Searching for particular data in structured data is easy compared to searching for data in unstructured data. In unstructured data, we will need to go through all lines, and each word and searching of data in unstructured data will get complex. Searching data in semi-structured data is also easy as we just need to specify the key to get the data.

Scaling of data:

Scaling structured data is very hard. It can be scaled vertically by adding an existing machine’s RAM or CPU, but scaling it horizontally is hard to do. However, scaling semi-structured data and unstructured data is easy.

Data sets we are using:

1) Video_Games_5.json

This dataset contains product item reviews and metadata from Amazon, including 142.8 million audits spreading over May 1996 - July 2014. Reviews (ratings, text, helpfulness votes), item metadata (depictions, category information, price, brand, and image features), and links (also viewed/also bought graphs) are all included in this dataset. The dataset represents data in a semi-structured manner.

The following image shows one record of the entire dataset.

CODE: https://gist.github.com/velotiotech/7b1546a50cda4db681e1f334fe9050c8.js

2) sparkLog.txt

Apache Spark (https://spark.apache.org) is a unified analytics engine for big data processing, with built-in modules for streaming, SQL, machine learning, and graph processing. Currently, Spark has been widely deployed in the industry.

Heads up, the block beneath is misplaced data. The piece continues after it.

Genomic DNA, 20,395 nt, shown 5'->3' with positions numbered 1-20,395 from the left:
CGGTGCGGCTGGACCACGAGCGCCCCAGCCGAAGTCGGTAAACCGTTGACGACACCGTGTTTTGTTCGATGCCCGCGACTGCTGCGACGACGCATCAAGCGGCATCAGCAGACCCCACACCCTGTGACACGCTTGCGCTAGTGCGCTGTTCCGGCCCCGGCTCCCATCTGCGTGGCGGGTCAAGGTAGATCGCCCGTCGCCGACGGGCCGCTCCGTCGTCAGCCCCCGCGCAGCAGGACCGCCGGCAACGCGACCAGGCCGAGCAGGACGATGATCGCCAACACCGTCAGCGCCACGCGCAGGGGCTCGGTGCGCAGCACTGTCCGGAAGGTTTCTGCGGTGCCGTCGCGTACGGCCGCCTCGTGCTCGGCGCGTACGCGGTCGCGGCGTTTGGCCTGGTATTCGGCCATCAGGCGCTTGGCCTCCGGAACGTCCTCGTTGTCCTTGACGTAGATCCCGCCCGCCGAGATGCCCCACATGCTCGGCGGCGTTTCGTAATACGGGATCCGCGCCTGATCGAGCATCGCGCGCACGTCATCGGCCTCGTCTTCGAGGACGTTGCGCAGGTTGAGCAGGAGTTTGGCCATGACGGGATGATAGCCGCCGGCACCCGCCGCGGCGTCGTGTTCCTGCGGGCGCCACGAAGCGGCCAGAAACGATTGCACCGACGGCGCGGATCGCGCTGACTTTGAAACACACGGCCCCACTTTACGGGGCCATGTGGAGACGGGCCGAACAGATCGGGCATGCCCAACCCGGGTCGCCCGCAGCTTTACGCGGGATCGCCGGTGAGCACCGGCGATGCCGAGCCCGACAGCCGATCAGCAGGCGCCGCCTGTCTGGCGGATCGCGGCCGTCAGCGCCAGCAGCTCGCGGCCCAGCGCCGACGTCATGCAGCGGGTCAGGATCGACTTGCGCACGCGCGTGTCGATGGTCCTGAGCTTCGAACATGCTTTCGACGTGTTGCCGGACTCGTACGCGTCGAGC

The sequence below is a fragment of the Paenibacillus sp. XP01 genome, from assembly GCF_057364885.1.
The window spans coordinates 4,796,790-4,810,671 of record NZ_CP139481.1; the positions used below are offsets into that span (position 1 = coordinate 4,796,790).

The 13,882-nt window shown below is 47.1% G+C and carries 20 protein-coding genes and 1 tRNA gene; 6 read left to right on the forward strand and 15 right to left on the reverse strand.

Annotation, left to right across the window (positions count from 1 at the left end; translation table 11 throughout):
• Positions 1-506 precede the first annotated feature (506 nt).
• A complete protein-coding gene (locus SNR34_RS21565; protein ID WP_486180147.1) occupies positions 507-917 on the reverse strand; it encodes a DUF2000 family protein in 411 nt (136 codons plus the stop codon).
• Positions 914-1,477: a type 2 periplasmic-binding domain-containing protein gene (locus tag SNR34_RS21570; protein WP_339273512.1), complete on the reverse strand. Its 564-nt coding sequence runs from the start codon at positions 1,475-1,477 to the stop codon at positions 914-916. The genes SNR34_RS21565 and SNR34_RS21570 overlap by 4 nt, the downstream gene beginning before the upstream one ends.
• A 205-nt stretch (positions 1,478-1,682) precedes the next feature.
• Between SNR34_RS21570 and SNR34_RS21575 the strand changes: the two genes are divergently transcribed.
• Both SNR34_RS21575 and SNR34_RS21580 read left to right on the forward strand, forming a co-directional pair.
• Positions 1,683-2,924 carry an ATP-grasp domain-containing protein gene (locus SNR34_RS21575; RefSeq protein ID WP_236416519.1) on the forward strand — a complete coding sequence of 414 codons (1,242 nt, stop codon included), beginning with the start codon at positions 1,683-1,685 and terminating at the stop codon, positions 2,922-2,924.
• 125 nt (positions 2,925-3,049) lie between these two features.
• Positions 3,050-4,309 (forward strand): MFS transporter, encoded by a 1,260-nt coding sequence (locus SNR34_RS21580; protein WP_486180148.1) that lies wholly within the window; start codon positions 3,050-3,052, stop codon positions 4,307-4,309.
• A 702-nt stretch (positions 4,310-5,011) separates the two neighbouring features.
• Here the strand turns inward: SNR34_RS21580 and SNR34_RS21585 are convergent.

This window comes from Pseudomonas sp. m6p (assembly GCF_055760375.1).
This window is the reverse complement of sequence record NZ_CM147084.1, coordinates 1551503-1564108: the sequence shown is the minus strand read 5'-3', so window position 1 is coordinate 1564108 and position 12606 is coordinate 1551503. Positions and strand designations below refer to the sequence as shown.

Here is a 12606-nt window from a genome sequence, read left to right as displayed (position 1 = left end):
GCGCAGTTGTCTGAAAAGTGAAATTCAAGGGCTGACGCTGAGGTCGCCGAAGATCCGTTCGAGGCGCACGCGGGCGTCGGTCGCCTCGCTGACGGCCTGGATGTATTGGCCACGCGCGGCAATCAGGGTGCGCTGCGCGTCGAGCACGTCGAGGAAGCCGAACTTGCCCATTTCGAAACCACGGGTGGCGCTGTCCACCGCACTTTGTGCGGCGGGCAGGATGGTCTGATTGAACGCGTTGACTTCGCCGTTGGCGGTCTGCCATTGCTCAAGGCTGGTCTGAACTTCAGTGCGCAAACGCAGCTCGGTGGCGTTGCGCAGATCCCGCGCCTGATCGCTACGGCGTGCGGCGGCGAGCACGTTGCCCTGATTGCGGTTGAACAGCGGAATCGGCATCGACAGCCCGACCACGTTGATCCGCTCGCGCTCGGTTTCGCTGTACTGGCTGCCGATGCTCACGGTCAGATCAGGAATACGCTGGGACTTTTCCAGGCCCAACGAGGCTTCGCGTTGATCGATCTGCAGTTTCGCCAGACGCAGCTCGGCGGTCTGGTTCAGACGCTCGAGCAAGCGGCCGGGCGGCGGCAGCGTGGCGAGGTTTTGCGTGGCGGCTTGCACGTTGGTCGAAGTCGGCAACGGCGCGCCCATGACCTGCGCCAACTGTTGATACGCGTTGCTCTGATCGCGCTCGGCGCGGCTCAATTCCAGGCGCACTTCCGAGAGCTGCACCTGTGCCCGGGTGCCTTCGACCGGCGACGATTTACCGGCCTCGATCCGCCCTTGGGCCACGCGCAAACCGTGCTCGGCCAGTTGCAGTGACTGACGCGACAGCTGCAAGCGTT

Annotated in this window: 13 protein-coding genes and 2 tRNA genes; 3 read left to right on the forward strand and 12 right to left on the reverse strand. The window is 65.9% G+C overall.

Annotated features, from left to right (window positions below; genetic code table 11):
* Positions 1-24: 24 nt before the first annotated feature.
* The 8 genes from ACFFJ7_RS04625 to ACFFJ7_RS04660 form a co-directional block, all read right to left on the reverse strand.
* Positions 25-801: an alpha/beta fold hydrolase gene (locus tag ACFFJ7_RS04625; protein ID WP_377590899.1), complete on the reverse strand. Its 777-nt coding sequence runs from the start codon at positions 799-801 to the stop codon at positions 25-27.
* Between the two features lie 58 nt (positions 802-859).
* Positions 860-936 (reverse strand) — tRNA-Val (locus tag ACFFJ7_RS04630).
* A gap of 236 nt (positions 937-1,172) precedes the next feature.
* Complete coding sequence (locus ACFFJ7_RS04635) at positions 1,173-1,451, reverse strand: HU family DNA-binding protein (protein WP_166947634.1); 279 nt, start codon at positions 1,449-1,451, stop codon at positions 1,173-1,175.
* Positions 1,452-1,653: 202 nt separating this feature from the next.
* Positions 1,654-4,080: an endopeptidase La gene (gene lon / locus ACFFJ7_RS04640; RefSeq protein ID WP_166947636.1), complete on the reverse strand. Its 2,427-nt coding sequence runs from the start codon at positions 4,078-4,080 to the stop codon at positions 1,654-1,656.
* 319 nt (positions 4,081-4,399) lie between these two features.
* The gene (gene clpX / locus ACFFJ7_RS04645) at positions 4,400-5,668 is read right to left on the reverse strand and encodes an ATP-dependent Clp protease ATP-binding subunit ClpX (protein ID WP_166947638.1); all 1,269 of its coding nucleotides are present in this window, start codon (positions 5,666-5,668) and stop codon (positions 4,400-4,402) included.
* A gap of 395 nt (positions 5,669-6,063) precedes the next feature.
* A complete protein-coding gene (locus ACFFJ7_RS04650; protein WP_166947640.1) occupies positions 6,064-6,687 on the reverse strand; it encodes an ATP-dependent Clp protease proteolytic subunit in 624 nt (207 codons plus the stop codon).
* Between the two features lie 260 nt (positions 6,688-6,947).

The Dataset / Log Set was collected by aggregating logs from the Spark system in a lab at CUHK, which comprises a total of 32 machines. The logs are aggregated at the machine level. Logs are provided as-is without further modification or labeling, which involve both normal and abnormal application runs.

The dataset represents data in an un-structured manner.

CODE: https://gist.github.com/velotiotech/fd0ce7b0883e63aceae486061c2fe049.js

Now, we will look into different ways of loading unstructured data into Hive.

How to load semi-structured data into Hive?

1) Using Spark

If you are aware of Spark, loading semi-structured data into the spark is very easy. Spark can read JSON files, XML files, and convert them into Spark DataFrame. In Spark, DataFrame is a distributed collection of data that is organized into columns and rows. It is logically similar to tables in relational databases.

Now, we have our semi-structured data in an organized way. We can now write this organized DataFrame into Hive as a table from Spark.

Below is the code to read the JSON file and write it as a table in Hive.